Advanced Reference

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Wiki Home Page > Advanced Reference

Much of this page deals with wiki markup code. If you would rather use the much more intuitive Visual Editor, then see instead the Quick Reference.

This site hosts four types of content: (1) text; (2) photos; (3) PDFs; and (4) links. This site does not host any video.

1 Pictures and PDF's

How to contribute pictures and PDFs to the website

1.1. Content that Should NOT Be Contributed

  • 1.1.1. Copyright. Please do not contribute content that you did not create. If you created something, then you have the right to do whatever you want with it, including uploading it to the wiki. But if someone else created the content, then you do not have that right, and we ask that you not upload it to the wiki.
Except that all materials created by the federal government and its agencies are in the public domain, and these materials can be freely used and uploaded to the wiki without violating copyright.
Much of the content on this Wiki actually consists of links to other sites, which neatly avoids the question of ownership.
  • 1.1.2. Privacy. Please do not contribute pictures in which individuals can be recognized – especially minors. Facebook and other places exist to post pictures in which you and your friends can be recognized. But the purpose of this wiki is not share your memory of what your trip was, but rather to share with others what their trip would likely be. Watch the pictures on the Welcome Page for examples of an appropriate balance that shows unrecognizable people enjoying the outdoors.
Remember that your friends will not have consented to have their pictures posted on this wiki. And if those friends are under age 18, they do not have the legal capacity to consent to having their pictures posted on this wiki. But even if you do have effective consent, the wiki administrators have no way of knowing this, have no interest in keeping written records somehow tied to specific uploaded pictures, and have no desire to become embroiled in arguments about these issues.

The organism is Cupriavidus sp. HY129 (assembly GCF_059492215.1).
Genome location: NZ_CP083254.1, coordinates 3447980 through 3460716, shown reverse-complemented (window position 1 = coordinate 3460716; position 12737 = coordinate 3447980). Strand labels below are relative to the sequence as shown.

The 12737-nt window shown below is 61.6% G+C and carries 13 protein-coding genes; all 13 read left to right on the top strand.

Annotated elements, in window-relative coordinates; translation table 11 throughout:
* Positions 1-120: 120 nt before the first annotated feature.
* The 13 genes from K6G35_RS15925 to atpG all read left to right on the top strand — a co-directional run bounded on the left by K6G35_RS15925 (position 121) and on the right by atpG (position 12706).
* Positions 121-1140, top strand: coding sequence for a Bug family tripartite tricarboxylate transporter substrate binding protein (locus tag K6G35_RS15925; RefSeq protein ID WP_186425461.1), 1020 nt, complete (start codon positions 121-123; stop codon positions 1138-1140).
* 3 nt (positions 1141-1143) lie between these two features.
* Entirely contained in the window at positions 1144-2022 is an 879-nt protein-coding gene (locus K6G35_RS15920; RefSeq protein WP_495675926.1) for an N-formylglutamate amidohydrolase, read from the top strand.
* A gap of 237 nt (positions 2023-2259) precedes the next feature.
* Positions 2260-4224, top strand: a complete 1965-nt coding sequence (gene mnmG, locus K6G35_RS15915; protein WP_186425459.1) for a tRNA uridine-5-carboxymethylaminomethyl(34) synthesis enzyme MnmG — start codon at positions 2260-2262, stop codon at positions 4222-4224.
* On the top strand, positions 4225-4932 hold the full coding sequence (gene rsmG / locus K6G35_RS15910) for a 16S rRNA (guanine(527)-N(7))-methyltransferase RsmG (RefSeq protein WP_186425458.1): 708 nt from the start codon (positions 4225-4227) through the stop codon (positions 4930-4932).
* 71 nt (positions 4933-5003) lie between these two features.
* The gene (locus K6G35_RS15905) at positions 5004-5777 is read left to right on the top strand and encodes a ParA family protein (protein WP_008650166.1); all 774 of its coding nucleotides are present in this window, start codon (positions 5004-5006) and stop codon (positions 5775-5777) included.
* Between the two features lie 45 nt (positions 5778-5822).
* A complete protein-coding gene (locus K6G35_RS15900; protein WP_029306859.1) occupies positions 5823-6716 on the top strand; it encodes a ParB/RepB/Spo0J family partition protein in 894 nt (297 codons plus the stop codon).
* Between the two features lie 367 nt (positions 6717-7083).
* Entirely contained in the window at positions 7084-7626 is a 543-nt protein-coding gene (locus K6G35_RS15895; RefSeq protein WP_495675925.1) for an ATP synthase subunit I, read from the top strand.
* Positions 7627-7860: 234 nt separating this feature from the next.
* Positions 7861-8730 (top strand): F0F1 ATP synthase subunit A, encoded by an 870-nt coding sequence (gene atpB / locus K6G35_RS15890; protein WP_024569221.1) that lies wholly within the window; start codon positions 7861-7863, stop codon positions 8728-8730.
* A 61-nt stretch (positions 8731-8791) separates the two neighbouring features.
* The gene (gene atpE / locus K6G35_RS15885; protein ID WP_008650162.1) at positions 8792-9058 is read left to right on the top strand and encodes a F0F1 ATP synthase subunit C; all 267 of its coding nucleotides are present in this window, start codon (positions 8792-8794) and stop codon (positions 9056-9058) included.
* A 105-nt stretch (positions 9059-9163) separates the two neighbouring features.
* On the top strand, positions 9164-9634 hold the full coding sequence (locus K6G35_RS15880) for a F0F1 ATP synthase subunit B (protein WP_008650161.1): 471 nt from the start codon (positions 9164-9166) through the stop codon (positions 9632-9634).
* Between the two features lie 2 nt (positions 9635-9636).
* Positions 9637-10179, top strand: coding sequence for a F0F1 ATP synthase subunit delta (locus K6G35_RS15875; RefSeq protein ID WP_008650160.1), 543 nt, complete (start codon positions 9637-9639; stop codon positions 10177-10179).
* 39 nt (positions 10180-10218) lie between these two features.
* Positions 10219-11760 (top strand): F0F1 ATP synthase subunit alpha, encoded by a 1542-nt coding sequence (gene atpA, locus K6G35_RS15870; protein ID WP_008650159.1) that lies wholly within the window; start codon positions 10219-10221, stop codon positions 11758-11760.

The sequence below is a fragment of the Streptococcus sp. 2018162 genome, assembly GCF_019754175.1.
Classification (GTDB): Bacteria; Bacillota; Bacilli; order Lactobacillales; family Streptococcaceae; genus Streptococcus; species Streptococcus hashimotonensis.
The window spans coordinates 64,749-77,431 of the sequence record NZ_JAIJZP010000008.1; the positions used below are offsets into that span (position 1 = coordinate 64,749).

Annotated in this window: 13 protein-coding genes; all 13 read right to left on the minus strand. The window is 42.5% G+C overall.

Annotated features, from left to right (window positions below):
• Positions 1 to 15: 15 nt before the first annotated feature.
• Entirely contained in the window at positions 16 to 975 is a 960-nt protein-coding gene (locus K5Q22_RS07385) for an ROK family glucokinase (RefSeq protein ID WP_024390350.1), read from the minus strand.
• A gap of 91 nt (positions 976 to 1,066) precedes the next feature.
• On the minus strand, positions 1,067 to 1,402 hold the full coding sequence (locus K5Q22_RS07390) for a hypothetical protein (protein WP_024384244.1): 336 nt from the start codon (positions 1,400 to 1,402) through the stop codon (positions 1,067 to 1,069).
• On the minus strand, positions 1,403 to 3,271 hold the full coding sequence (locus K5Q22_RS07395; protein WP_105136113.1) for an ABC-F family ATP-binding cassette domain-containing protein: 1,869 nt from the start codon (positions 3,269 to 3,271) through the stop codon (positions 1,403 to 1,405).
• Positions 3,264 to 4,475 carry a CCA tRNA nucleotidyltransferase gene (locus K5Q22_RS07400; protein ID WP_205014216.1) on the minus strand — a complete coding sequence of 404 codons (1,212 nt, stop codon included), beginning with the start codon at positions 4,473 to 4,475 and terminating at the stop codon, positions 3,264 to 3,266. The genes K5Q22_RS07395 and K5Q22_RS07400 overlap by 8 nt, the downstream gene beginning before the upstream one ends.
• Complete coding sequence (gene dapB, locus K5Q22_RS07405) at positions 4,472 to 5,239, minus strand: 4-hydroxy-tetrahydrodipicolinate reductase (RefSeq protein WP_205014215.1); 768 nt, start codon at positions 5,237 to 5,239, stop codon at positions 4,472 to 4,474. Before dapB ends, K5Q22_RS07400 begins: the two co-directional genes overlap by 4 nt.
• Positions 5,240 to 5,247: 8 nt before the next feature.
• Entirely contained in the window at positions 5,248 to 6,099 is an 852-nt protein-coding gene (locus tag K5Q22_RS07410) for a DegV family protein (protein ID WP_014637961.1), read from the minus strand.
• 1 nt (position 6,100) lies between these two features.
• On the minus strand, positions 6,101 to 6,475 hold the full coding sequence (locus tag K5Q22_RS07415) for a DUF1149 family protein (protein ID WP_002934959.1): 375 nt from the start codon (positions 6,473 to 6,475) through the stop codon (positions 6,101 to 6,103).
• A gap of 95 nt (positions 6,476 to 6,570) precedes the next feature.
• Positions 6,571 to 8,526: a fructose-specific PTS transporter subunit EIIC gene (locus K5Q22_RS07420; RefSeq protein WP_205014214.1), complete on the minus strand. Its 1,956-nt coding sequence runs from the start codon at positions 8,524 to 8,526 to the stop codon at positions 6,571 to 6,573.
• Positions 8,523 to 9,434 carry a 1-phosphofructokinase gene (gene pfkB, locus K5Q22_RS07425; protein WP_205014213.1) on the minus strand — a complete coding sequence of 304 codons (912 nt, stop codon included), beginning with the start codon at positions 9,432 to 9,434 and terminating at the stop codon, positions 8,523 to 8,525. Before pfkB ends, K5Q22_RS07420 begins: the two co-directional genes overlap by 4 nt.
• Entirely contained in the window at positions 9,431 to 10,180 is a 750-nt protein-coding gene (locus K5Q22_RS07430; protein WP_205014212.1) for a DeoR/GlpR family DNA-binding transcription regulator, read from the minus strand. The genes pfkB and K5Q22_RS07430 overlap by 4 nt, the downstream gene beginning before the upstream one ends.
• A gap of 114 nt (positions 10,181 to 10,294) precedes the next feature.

1.2. How to Contribute Pictures and PDFs

  • In addition to text, the Wiki also hosts PDF documents and photographic images. These items can be contributed in either of two ways:
  1. You can upload those items to a webpage that you control, and you can then create a link on the wiki to that webpage; or
  2. You can send an email to the Wiki Administrator. You will receive a reply email that includes a link for uploading the pictures to Dropbox.

1.3. Reasons for Not Uploading Pictures via MediaWiki

  • There are several reasons for not incorporating these items directly into wiki pages. Most of these reasons come down to the fact that, although MediaWiki is the industry standard for handling wiki text, it is poorly suited to handling large numbers of images.
  • Keeping images off of wiki pages makes for a better user experience in terms of image quality. Excellent tools do exist for displaying large numbers of thumbnails and full size photographs on screens of varying sizes. This website uses uses WordPress supplemented with the Imagely plugin.
  • This also makes for a better user experience in terms of speed by keeping the wiki pages small and loading quickly. And if the user does decide to download a page of images, WordPress and Imagely are designed to make those pages load as quickly as possible.
  • This also reduces the volunteer administrator's workload. Every single image added to or removed from a wiki page must be individually coded. With Imagely this can be done in batches with a simple box check or a drag and drop.
  • This promotes both website security and website maintenance by allowing people to contribute text but denying them the ability to upload files to the website file structure.
  • This extra step also provides an opportunity to ensure that photos conform, such as ensuring that any people in a picture are not individually identifiable, that photos are tagged in a uniform manner (much of it batch tagging with Fast Photo Tagger), and so on (see 1.1. above).